Editorial — 19 February 2013

UDP Education Minister Patrick Faber’s decision late last year to challenge Natural Resources Minister, Gapi Vega, for the First Deputy Leadership of the ruling UDP and, by extension, the Deputy Prime Minister’s post, was a surprise at the time, and early speculation was that some large force, like Lord Ashcroft, for example, must have contributed to Faber’s decision. The reason for that early speculation was that, while Patrick had always been an acknowledged favorite of Prime Minister Dean Barrow’s, the change in the national political dynamics occasioned by the results of last March’s general elections, suggested that Mr. Barrow would have no choice other than to throw his support behind Mr. Vega.

The results of the March 2012 general elections had shown that there was a clear difference in thinking between Belize City voters, who went UDP, and the District voters, who went PUP. Even though the UDP failure in the Districts could be considered, to a substantial extent, Gapi Vega’s failure, Mr. Barrow needed Mr. Vega more than ever, in the wake of the unprecedented March 2012 results, for “ethnic and geographical balance.”

A powerful element in the Opposition PUP, which had made up its mind that they did not need Belize City to win the next general elections, welcomed, in fact embraced, the Faber challenge to Vega, because it would prove that the UDP was a Belize City-based party if Faber won, and upset the Prime Minister’s apple cart.

Sunday’s Vega victory over Faber in the national UDP convention is a victory for the Prime Minister. It is also a victory for National Security Minister John Saldivar, who had been defeated by Patrick Faber for the party chairmanship a couple years ago, and who was a prominent Gapi Vega supporter in the convention contest. Our sources say Saldivar will now assert himself as a UDP national leadership aspirant.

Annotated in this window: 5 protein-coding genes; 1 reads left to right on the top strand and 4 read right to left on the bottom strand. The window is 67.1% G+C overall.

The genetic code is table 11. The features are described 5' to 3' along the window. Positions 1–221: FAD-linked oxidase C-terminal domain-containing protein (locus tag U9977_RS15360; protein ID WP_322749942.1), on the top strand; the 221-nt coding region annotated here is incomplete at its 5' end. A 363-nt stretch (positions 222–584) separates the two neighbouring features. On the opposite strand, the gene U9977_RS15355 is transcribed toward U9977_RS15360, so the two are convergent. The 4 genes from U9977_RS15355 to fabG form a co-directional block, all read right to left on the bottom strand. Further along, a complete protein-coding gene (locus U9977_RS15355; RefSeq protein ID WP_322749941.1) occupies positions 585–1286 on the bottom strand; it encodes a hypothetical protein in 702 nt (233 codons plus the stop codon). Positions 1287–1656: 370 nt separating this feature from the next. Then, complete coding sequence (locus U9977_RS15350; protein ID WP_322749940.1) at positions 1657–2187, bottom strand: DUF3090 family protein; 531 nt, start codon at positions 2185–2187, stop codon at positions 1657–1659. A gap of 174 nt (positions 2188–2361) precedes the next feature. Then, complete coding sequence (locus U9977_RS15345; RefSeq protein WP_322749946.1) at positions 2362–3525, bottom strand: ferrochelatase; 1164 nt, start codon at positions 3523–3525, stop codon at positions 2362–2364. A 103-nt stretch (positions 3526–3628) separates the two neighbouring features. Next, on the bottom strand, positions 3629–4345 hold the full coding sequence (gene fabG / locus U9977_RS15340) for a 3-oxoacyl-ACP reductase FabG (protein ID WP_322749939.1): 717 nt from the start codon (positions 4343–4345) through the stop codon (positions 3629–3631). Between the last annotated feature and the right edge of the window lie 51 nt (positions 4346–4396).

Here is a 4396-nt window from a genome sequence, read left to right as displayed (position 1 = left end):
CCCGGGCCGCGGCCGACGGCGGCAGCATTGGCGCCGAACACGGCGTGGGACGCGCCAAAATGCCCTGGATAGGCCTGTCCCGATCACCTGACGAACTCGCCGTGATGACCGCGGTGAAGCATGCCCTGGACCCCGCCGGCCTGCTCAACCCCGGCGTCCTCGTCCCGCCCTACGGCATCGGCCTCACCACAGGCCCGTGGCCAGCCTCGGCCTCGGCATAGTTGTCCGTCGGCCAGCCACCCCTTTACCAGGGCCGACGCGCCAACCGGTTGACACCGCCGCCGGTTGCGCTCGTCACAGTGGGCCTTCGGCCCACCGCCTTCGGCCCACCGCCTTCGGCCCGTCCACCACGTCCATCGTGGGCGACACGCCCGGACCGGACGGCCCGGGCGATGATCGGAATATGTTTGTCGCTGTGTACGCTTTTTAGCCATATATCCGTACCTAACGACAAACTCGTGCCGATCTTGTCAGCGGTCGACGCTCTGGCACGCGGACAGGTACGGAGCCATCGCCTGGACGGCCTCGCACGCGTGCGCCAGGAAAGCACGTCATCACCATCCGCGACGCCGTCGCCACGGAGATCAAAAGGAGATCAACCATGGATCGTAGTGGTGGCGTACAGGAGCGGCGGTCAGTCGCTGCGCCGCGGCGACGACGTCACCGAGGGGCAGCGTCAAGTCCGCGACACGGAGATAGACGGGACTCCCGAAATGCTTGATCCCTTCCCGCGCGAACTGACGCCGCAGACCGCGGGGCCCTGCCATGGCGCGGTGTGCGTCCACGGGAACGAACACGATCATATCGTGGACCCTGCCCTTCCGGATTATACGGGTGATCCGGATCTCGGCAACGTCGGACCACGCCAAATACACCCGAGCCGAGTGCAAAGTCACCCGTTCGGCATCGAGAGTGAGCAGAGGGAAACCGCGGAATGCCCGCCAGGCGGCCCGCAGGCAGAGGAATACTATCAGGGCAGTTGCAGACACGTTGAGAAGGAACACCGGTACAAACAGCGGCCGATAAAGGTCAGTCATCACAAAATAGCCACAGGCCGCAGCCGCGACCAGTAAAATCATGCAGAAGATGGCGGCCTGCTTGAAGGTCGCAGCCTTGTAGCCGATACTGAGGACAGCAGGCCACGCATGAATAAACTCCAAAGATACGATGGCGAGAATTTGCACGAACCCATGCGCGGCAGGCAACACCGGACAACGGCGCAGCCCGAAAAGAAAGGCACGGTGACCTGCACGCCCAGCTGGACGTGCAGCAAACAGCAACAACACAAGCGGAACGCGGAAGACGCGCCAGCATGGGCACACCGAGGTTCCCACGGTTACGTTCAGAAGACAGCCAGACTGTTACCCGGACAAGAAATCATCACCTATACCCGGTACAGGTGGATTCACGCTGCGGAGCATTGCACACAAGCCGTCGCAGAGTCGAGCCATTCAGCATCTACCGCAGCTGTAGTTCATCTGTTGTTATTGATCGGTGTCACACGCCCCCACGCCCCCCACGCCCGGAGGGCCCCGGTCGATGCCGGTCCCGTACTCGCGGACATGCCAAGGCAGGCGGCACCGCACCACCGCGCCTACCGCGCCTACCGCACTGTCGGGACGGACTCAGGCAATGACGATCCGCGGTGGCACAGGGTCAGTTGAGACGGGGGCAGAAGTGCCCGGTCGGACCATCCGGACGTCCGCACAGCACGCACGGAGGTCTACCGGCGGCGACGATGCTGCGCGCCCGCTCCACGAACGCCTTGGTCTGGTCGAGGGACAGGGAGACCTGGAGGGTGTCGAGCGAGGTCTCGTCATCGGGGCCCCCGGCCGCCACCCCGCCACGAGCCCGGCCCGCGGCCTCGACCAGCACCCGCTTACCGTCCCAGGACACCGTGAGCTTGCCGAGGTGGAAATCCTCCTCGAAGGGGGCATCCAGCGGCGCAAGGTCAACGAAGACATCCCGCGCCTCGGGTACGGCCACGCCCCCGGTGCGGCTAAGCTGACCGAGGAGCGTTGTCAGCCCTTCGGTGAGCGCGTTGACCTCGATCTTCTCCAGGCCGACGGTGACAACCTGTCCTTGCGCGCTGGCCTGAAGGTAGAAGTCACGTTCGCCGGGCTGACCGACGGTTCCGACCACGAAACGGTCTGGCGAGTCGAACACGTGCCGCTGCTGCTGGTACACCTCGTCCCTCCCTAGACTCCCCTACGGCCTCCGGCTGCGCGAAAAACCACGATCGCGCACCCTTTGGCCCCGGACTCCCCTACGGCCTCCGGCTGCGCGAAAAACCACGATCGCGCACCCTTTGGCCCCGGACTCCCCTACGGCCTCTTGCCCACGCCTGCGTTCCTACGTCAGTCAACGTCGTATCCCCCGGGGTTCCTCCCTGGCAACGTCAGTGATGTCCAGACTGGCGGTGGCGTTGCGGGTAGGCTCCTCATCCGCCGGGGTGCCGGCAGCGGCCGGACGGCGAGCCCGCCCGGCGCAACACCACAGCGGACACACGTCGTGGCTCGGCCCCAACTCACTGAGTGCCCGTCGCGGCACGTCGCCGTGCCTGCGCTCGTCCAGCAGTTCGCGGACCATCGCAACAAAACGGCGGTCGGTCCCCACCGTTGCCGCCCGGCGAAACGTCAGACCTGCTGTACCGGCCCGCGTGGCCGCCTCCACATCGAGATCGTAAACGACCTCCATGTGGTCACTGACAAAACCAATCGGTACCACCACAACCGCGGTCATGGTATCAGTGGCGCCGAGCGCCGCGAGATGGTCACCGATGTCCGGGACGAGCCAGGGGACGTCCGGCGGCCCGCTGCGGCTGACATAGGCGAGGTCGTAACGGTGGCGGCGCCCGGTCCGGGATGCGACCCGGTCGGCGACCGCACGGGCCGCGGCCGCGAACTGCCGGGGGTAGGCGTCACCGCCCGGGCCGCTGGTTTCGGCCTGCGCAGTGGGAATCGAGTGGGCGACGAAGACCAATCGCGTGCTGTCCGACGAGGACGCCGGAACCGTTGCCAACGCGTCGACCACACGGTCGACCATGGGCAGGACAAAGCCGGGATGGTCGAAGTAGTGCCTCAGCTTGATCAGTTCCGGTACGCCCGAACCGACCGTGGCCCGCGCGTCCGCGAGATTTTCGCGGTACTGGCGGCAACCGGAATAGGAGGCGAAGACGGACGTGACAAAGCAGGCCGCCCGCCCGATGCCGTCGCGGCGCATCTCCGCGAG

Sunday’s Faber defeat is a defeat for the PUP, not only because the PUP may have to rethink their District supremacy emphasis, but because Mark Espat’s hand is strengthened by the Sunday verdict in the UDP. Even though Patrick Faber’s most powerful Cabinet supporter in Belize City, Housing Minister Michael Finnegan, had recently made an open call in the House for Espat (and his older brother, Jorge) to join the UDP, it was widely believed that Patrick was anti-Mark.

In this newspaper’s discussions with Mark Espat, he has insisted that he is an independent consultant who has no interest in a return to electoral politics. The PUP, however, believe differently, and in their propaganda they have been obsessed with Mark Espat who, they have been at some pains to argue, is an incompetent. All the known evidence surely indicates otherwise, but this is the stubborn public position the PUP have taken. The fact of the matter is that, in his independent consultant’s capacity, Mark Espat has become extremely valuable to Prime Minister Barrow. A Vega victory is a Barrow victory is an Espat victory.

Apart from Finnegan, the most high profile of the Patrick Faber camp were the former UDP Leaders – former Prime Minister, Rt. Hon. Manuel Esquivel, and the original UDP Leader, Dean Lindo. There was talk that Esquivel had regretted his public endorsement of Faber, but it was believed that the UDP Caribbean Shores area representative, Santi Castillo, and indeed the larger San Cas business empire, were in Patrick’s camp. These are traditional Esquivel allies. So.

The UDP has considered itself, by comparison with the PUP, to be “squeaky clean,” and there was talk that the UDP convention delegates would not be unduly influenced by gifts. Gapi Vega is not considered “squeaky clean” in political circles. His victory suggests that the UDP is not as innocent as it may have thought it was.

There is a final thought. Belize is a mere speck in the sand compared to the mighty United States. But, the United States is quite interested in the politics of Belize, and, more than that, interferes in the politics of Belize without seeming to do so. The two former UDP Leaders who supported Patrick Faber are heavily pro-Washington. The chances are that Washington, from its imperial observation tower, preferred a Faber victory. Whether Washington was, in fact, a part of the energy source which actually launched Patrick’s doomed campaign, is something we peons will never know for sure. But, it is always fun to speculate.

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